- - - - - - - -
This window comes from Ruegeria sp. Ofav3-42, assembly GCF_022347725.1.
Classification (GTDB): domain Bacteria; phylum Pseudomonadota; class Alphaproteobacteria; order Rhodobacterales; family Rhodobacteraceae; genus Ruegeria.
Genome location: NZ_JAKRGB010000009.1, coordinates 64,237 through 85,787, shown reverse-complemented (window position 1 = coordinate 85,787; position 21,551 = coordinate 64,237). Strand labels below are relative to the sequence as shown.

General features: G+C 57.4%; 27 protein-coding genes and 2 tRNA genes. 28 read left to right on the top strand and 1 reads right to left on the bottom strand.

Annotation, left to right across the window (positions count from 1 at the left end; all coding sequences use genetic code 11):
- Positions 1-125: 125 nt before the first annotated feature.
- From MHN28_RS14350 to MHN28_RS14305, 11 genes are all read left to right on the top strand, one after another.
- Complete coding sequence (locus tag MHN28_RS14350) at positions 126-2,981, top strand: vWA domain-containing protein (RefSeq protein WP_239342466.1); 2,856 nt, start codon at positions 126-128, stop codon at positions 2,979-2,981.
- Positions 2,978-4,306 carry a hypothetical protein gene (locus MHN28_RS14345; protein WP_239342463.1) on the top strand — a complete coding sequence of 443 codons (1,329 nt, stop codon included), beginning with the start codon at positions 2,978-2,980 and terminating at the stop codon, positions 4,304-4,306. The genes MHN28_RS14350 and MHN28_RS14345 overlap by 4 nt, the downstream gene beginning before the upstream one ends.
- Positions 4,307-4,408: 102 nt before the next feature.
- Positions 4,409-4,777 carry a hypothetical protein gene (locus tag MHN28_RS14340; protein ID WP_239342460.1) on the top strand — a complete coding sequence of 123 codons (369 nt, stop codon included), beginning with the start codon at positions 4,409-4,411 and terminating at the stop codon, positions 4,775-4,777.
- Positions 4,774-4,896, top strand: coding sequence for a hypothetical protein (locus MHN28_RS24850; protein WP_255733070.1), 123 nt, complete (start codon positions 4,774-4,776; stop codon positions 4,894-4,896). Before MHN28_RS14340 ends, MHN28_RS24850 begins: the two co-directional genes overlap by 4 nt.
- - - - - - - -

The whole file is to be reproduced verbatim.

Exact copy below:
This window comes from Ruegeria sp. Ofav3-42, assembly GCF_022347725.1.
Classification (GTDB): domain Bacteria; phylum Pseudomonadota; class Alphaproteobacteria; order Rhodobacterales; family Rhodobacteraceae; genus Ruegeria.
Genome location: NZ_JAKRGB010000009.1, coordinates 64,237 through 85,787, shown reverse-complemented (window position 1 = coordinate 85,787; position 21,551 = coordinate 64,237). Strand labels below are relative to the sequence as shown.

General features: G+C 57.4%; 27 protein-coding genes and 2 tRNA genes. 28 read left to right on the top strand and 1 reads right to left on the bottom strand.

Annotation, left to right across the window (positions count from 1 at the left end; all coding sequences use genetic code 11):
- Positions 1-125: 125 nt before the first annotated feature.
- From MHN28_RS14350 to MHN28_RS14305, 11 genes are all read left to right on the top strand, one after another.
- Complete coding sequence (locus tag MHN28_RS14350) at positions 126-2,981, top strand: vWA domain-containing protein (RefSeq protein WP_239342466.1); 2,856 nt, start codon at positions 126-128, stop codon at positions 2,979-2,981.
- Positions 2,978-4,306 carry a hypothetical protein gene (locus MHN28_RS14345; protein WP_239342463.1) on the top strand — a complete coding sequence of 443 codons (1,329 nt, stop codon included), beginning with the start codon at positions 2,978-2,980 and terminating at the stop codon, positions 4,304-4,306. The genes MHN28_RS14350 and MHN28_RS14345 overlap by 4 nt, the downstream gene beginning before the upstream one ends.
- Positions 4,307-4,408: 102 nt before the next feature.
- Positions 4,409-4,777 carry a hypothetical protein gene (locus tag MHN28_RS14340; protein ID WP_239342460.1) on the top strand — a complete coding sequence of 123 codons (369 nt, stop codon included), beginning with the start codon at positions 4,409-4,411 and terminating at the stop codon, positions 4,775-4,777.
- Positions 4,774-4,896, top strand: coding sequence for a hypothetical protein (locus MHN28_RS24850; protein WP_255733070.1), 123 nt, complete (start codon positions 4,774-4,776; stop codon positions 4,894-4,896). Before MHN28_RS14340 ends, MHN28_RS24850 begins: the two co-directional genes overlap by 4 nt.